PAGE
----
How We Met: Inacio Ribeiro & Suzanne Clements

'Our clash of views and inability to edit our ideas created something fresh in the landscape'
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The Independent Online

Suzanne Clements is one half of husband-and-wife design duo Clements Ribeiro. Known for its bold use of print and wool, the label has enjoyed an international following for 17 years, and the couple spent seven years as artistic directors for Cacharel between 2000 and 2007. She lives in west London with her husband and two children.

Inacio and I met on our first day at St Martins in the early 1990s. I thought he was quite exotic, because he came from Brazil. We instantly became friends. Then, at the end of our first year, I invited myself to Brazil: he'd casually given me his address, but I don't think he expected me to turn up. I didn't have his phone number, so I just sent him a postcard saying, "I'm coming" and flew over. When I got there, he was working, so I toured around on my own for six weeks, and we hooked up in São Paolo at the end of my trip. That's when our relationship started, on the beach, and we've never looked back.

We got married about a year after we left St Martins. Inacio was on a visa and was going to get kicked out of the country, so we had to decide either to split up or get married. It was low-key, in the register office on the King's Road.

At St Martins, we had totally different styles and never planned to work together. It just happened for practical reasons: after we left college, we went to Brazil for a year, and when we came back, there was a recession on, so we went to Milan. But, having got jobs, we decided we didn't want to live there after all, so we came back and thought, "What are we going to do?" That's when we started our own business, though it was more just putting together a collection and seeing what happened.

At first, throwing our different ideas together was this mad mix and match, but gradually we found a shared language. We're not into arguing much at the moment, but we've had our fair share along the way. Inacio's disciplined, and I'm more impulsive. But, to me, arguments can be fun and go with the territory. When you're trying to cram ideas into a collection, you have to fight your ground.

From the very start, we bonded over travelling; we both love mad adventures – we've crossed Australia and done 2,000-mile road trips across America. The dream is to spend a few years doing a round-the-world trip by car – though we'll have to wait until the kids are older.

Inacio Ribeiro is the other half of the husband-and-wife design duo Clements Ribeiro.

I moved from Brazil to London specifically to go to St Martins, and Suzanne was one of the first people I met there. I remember her being very beautiful and having this wonderful, easy smile. She was incredibly friendly, which was more than you could say about everyone else there. We used to meet on the Tube going to college; we were always late by exactly the same time, and knew to get on the same carriage, she at Lancaster Gate and I at Notting Hill.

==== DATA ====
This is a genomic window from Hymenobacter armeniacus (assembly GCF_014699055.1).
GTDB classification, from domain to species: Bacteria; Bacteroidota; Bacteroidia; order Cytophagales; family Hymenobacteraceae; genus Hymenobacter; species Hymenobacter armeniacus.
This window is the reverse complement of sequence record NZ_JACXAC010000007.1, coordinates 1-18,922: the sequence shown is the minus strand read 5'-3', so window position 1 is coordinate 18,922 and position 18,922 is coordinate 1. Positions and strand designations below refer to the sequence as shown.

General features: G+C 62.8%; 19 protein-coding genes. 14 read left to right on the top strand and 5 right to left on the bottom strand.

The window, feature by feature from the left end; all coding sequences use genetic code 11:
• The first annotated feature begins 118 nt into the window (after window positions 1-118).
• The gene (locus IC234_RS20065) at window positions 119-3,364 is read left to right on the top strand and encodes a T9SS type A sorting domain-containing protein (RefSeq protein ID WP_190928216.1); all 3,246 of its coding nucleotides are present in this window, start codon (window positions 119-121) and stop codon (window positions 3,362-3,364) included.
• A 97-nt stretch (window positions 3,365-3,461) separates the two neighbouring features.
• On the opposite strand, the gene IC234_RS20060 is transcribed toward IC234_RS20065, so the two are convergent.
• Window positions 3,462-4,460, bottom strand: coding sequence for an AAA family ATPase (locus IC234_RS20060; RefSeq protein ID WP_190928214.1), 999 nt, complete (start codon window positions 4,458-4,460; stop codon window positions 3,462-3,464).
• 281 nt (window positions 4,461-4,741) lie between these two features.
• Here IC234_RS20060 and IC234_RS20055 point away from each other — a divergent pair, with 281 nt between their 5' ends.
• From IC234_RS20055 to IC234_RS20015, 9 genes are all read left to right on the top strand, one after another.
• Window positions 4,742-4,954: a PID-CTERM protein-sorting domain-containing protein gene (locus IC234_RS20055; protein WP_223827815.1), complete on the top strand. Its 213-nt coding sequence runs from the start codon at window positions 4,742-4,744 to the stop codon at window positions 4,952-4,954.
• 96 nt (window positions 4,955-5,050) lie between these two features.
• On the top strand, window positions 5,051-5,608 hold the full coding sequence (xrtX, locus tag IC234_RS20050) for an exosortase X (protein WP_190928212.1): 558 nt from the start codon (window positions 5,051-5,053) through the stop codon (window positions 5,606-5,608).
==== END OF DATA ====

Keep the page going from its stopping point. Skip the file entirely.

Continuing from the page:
I was attracted to her, but it was only in the summer when she came to Brazil that things happened. She didn't ask me about dates – her postcard arrived and then her plane two days later. She stayed with us in our family house for a week or two, then I helped her plan a trip across Brazil. When she flew back to São Paolo, it was her birthday, and I was waiting for her at the airport with a cake. We went clubbing to celebrate, and that was that: when we came back we were inseparable, and a few months later she moved into my flat.

The creation of Clements Ribeiro was a real accident. When we graduated, it was impossible to get a job in London. We went to Milan and hated it, so doing our own thing made sense. When Suzanne suggested doing a label together, I said "Hmm... maybe we should start a label called Suzanne Clements and I will just help you and then slowly move away." I dreaded the idea of uniting forces like that, but after a couple of seasons, things began to fall into place. I think our clash of views and inability to edit our ideas created something really fresh in this landscape [dominated by] minimalism.

I love Suzanne's strength of self: she has incredible sang-froid, and is never prepared to compromise. I can't be like that: I'm a diplomat. There's a part of her that looks at me and goes, "Oh god, why do you have to be so sensible and pragmatic?" and there's a part of me that goes, "Why do you have to be such an idealist and stubborn?" But I think we complement each other a lot in our differences – it's that old chestnut of opposites attracting.

Suzanne is a fantastic multi-tasker – she'll juggle a million things; I'm hardly capable of reading the newspaper and eating at the same time. At home, she takes charge of all the organisation, and I just try to make her job smoother. I take care of all the tidying up. I'm also very good at babysitting, which is good for her, because she doesn't have much patience with entertaining small children, though she loves teenagers, because she loves a bit of a challenge and an argument, and she is a bit of a teenager at heart as well.

The key to our relationship is resilience. From the beginning, Suzanne has had this image of us as two trees standing strong together. The more we stay together, the more we lean against each other, the more our roots get intertwined.

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